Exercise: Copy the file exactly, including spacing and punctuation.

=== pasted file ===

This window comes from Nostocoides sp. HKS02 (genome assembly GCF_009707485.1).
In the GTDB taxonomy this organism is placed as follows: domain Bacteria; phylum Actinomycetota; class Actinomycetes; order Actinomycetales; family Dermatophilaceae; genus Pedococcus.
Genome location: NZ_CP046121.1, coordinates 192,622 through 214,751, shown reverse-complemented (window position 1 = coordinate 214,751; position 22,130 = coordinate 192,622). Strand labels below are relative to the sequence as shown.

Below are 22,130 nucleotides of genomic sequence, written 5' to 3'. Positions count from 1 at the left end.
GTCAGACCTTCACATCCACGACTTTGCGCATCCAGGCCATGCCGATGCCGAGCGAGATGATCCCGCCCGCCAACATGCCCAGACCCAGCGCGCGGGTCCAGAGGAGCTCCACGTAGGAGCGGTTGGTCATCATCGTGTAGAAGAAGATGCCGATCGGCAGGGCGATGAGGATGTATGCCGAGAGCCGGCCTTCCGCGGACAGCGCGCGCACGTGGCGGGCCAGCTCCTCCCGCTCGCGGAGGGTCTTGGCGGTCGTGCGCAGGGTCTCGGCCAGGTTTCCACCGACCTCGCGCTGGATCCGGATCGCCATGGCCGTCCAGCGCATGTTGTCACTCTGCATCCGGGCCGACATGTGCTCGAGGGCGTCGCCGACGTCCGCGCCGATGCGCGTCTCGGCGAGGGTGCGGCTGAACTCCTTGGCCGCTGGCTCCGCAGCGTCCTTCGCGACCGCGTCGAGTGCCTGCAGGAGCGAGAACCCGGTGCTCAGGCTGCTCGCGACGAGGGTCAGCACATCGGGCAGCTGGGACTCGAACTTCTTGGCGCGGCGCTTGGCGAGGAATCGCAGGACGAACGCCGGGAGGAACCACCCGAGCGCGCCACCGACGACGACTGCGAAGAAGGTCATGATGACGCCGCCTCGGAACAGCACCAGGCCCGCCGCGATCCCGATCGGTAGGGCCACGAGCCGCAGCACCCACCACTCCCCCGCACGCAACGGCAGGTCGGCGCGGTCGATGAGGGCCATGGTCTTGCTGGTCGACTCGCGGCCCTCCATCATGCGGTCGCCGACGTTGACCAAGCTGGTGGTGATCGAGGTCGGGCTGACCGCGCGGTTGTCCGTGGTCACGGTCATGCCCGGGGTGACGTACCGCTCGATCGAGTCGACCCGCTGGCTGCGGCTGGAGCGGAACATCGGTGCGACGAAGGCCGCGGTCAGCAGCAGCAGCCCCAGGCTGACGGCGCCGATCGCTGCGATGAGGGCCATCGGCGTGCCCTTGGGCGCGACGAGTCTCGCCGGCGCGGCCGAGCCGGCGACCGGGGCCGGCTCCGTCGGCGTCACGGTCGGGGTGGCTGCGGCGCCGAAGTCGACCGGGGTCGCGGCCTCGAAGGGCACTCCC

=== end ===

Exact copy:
This window comes from Nostocoides sp. HKS02 (genome assembly GCF_009707485.1).
In the GTDB taxonomy this organism is placed as follows: domain Bacteria; phylum Actinomycetota; class Actinomycetes; order Actinomycetales; family Dermatophilaceae; genus Pedococcus.
Genome location: NZ_CP046121.1, coordinates 192,622 through 214,751, shown reverse-complemented (window position 1 = coordinate 214,751; position 22,130 = coordinate 192,622). Strand labels below are relative to the sequence as shown.

Below are 22,130 nucleotides of genomic sequence, written 5' to 3'. Positions count from 1 at the left end.
GTCAGACCTTCACATCCACGACTTTGCGCATCCAGGCCATGCCGATGCCGAGCGAGATGATCCCGCCCGCCAACATGCCCAGACCCAGCGCGCGGGTCCAGAGGAGCTCCACGTAGGAGCGGTTGGTCATCATCGTGTAGAAGAAGATGCCGATCGGCAGGGCGATGAGGATGTATGCCGAGAGCCGGCCTTCCGCGGACAGCGCGCGCACGTGGCGGGCCAGCTCCTCCCGCTCGCGGAGGGTCTTGGCGGTCGTGCGCAGGGTCTCGGCCAGGTTTCCACCGACCTCGCGCTGGATCCGGATCGCCATGGCCGTCCAGCGCATGTTGTCACTCTGCATCCGGGCCGACATGTGCTCGAGGGCGTCGCCGACGTCCGCGCCGATGCGCGTCTCGGCGAGGGTGCGGCTGAACTCCTTGGCCGCTGGCTCCGCAGCGTCCTTCGCGACCGCGTCGAGTGCCTGCAGGAGCGAGAACCCGGTGCTCAGGCTGCTCGCGACGAGGGTCAGCACATCGGGCAGCTGGGACTCGAACTTCTTGGCGCGGCGCTTGGCGAGGAATCGCAGGACGAACGCCGGGAGGAACCACCCGAGCGCGCCACCGACGACGACTGCGAAGAAGGTCATGATGACGCCGCCTCGGAACAGCACCAGGCCCGCCGCGATCCCGATCGGTAGGGCCACGAGCCGCAGCACCCACCACTCCCCCGCACGCAACGGCAGGTCGGCGCGGTCGATGAGGGCCATGGTCTTGCTGGTCGACTCGCGGCCCTCCATCATGCGGTCGCCGACGTTGACCAAGCTGGTGGTGATCGAGGTCGGGCTGACCGCGCGGTTGTCCGTGGTCACGGTCATGCCCGGGGTGACGTACCGCTCGATCGAGTCGACCCGCTGGCTGCGGCTGGAGCGGAACATCGGTGCGACGAAGGCCGCGGTCAGCAGCAGCAGCCCCAGGCTGACGGCGCCGATCGCTGCGATGAGGGCCATCGGCGTGCCCTTGGGCGCGACGAGTCTCGCCGGCGCGGCCGAGCCGGCGACCGGGGCCGGCTCCGTCGGCGTCACGGTCGGGGTGGCTGCGGCGCCGAAGTCGACCGGGGTCGCGGCCTCGAAGGGCACTCCC